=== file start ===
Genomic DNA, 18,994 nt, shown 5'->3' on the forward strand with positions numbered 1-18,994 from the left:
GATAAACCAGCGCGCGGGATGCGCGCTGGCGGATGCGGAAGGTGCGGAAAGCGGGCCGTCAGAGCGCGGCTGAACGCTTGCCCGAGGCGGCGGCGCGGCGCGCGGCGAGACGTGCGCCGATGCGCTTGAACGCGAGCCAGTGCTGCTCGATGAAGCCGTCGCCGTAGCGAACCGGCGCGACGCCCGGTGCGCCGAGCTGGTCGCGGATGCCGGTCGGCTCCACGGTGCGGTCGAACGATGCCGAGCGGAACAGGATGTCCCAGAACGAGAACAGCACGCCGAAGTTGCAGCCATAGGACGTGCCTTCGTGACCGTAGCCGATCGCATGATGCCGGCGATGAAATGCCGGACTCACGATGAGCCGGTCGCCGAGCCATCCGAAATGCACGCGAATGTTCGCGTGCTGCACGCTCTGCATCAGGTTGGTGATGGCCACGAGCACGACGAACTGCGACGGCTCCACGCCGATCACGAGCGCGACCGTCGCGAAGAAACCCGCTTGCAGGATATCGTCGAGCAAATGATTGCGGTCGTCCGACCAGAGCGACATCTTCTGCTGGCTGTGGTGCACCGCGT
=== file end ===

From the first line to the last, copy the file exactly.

Genomic DNA, 18,994 nt, shown 5'->3' on the forward strand with positions numbered 1-18,994 from the left:
GATAAACCAGCGCGCGGGATGCGCGCTGGCGGATGCGGAAGGTGCGGAAAGCGGGCCGTCAGAGCGCGGCTGAACGCTTGCCCGAGGCGGCGGCGCGGCGCGCGGCGAGACGTGCGCCGATGCGCTTGAACGCGAGCCAGTGCTGCTCGATGAAGCCGTCGCCGTAGCGAACCGGCGCGACGCCCGGTGCGCCGAGCTGGTCGCGGATGCCGGTCGGCTCCACGGTGCGGTCGAACGATGCCGAGCGGAACAGGATGTCCCAGAACGAGAACAGCACGCCGAAGTTGCAGCCATAGGACGTGCCTTCGTGACCGTAGCCGATCGCATGATGCCGGCGATGAAATGCCGGACTCACGATGAGCCGGTCGCCGAGCCATCCGAAATGCACGCGAATGTTCGCGTGCTGCACGCTCTGCATCAGGTTGGTGATGGCCACGAGCACGACGAACTGCGACGGCTCCACGCCGATCACGAGCGCGACCGTCGCGAAGAAACCCGCTTGCAGGATATCGTCGAGCAAATGATTGCGGTCGTCCGACCAGAGCGACATCTTCTGCTGGCTGTGGTGCACCGCGT